Some older, simpler forms of encryption were broken. However, today’s industrial-grade encryption has never been broken and many encryption programs are available free of charge, often built into the various backup programs.

    You also wrote, “If you do not pay you bill, goodbye data.”

    Again, I agree with you. Then again, if it is YOUR data, how much is it worth to you? Even if I do not pay the bill(s), my data stored in the external hard drive next to my computer(s) and the data I share with my daughter will remain.

    Is this a perfect solution? Absolutely not! Nothing is ever perfect. But I do believe it greatly reduces my risk of data loss.

    I will suggest that every computer user should evaluate the available options and then create his or her own plan for protecting what is important to him or her. That plan also should be re-evaluated from time to time as needs change and technology improves.


I’m a writer. Still using MS Office 2007. When that no longer works I’m done with MS and will move to one of the free doc softwares. I loathe subscriptions. It’s like attaching a leech to your wallet. And I refuse to have my work held hostage via subscription fees.
Totally agree with Dick about the need for multiple back ups. I use a paid Dropbox, a home external hard drive and a copy of my hard drive at my local computer vendor which is updated before any travel.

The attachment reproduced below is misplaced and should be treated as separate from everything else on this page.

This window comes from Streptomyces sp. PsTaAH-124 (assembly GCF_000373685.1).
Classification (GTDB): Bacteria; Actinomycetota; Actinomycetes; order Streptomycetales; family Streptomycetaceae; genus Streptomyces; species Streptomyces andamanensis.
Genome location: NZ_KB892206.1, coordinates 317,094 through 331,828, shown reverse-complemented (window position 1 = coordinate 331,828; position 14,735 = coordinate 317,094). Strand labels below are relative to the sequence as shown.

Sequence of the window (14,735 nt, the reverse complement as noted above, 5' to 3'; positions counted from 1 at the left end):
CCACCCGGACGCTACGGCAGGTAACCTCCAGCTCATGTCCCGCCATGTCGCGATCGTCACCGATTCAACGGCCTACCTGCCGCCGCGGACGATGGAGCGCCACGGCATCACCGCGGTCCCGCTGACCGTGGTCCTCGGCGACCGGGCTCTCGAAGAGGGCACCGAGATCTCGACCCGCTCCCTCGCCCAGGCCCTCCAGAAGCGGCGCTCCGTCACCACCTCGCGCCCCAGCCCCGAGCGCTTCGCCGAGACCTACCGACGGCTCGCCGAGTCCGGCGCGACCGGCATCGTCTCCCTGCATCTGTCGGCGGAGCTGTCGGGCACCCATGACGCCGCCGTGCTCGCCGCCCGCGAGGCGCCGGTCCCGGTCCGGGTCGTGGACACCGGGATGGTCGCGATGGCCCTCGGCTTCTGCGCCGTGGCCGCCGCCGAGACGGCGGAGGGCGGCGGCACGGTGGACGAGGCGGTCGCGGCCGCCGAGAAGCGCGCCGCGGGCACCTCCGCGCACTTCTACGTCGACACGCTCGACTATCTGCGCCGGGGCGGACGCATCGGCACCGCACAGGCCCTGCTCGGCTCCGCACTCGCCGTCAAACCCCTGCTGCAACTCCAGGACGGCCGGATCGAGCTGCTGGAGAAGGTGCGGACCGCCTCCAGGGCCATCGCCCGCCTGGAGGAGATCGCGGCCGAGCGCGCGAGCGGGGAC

Do not agree that corporations have been honest about breeches, not by a long shot. They usually hide them until they cannot. Who would suspect Equifax would be so negligent (not to mention making money on insider trading on their negligence)? And what other corporations are currently negligent.
Accessibility is a real factor also. I used to work for a nonprofit in a rural northeastern state. A surprising number of our members are on dial up or extremely limited broadband. The cloud isn’t a good option for them.


Thank you, Dick, for addressing John’s concerns so well. He was not wrong and you didn’t treat him that way. You spoke of options to deal with those issues. You were polite and helpful. I’m soooooo tired of rudeness, finger pointing and yelling “I’m right!!” all over the media. I just had to comment how nice this was!
PS I have extremely limited broadband at home. I live near the city but not near enough. I do feel that this issue is sorely ignored by websites and “cloud” management. (Not by you!)